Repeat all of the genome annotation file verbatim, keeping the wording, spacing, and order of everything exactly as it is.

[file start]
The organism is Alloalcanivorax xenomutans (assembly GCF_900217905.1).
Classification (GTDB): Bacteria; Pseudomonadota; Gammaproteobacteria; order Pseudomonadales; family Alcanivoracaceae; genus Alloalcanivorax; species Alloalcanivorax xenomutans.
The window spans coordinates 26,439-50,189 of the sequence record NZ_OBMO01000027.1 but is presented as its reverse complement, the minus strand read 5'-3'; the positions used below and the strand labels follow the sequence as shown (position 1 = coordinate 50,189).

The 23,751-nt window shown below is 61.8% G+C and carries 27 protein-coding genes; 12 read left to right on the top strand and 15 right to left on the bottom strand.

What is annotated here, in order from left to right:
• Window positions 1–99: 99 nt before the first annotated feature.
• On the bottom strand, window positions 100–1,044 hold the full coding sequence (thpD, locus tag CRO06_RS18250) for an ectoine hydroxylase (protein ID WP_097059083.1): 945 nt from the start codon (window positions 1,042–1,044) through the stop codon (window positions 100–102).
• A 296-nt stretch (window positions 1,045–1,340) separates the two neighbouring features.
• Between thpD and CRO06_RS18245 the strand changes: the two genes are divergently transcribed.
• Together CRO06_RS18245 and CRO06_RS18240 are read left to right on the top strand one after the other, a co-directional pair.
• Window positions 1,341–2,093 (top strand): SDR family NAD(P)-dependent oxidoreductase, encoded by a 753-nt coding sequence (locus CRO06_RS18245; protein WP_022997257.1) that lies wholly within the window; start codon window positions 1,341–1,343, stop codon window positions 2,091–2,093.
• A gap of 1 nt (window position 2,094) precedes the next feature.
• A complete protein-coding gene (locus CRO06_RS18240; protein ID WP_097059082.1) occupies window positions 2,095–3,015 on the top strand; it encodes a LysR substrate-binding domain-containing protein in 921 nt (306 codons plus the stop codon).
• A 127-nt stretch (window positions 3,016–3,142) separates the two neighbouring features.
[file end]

The organism is Alloalcanivorax xenomutans (assembly GCF_900217905.1).
Classification (GTDB): Bacteria; Pseudomonadota; Gammaproteobacteria; order Pseudomonadales; family Alcanivoracaceae; genus Alloalcanivorax; species Alloalcanivorax xenomutans.
The window spans coordinates 26,439-50,189 of the sequence record NZ_OBMO01000027.1 but is presented as its reverse complement, the minus strand read 5'-3'; the positions used below and the strand labels follow the sequence as shown (position 1 = coordinate 50,189).

The 23,751-nt window shown below is 61.8% G+C and carries 27 protein-coding genes; 12 read left to right on the top strand and 15 right to left on the bottom strand.

What is annotated here, in order from left to right:
• Window positions 1–99: 99 nt before the first annotated feature.
• On the bottom strand, window positions 100–1,044 hold the full coding sequence (thpD, locus tag CRO06_RS18250) for an ectoine hydroxylase (protein ID WP_097059083.1): 945 nt from the start codon (window positions 1,042–1,044) through the stop codon (window positions 100–102).
• A 296-nt stretch (window positions 1,045–1,340) separates the two neighbouring features.
• Between thpD and CRO06_RS18245 the strand changes: the two genes are divergently transcribed.
• Together CRO06_RS18245 and CRO06_RS18240 are read left to right on the top strand one after the other, a co-directional pair.
• Window positions 1,341–2,093 (top strand): SDR family NAD(P)-dependent oxidoreductase, encoded by a 753-nt coding sequence (locus CRO06_RS18245; protein WP_022997257.1) that lies wholly within the window; start codon window positions 1,341–1,343, stop codon window positions 2,091–2,093.
• A gap of 1 nt (window position 2,094) precedes the next feature.
• A complete protein-coding gene (locus CRO06_RS18240; protein ID WP_097059082.1) occupies window positions 2,095–3,015 on the top strand; it encodes a LysR substrate-binding domain-containing protein in 921 nt (306 codons plus the stop codon).
• A 127-nt stretch (window positions 3,016–3,142) separates the two neighbouring features.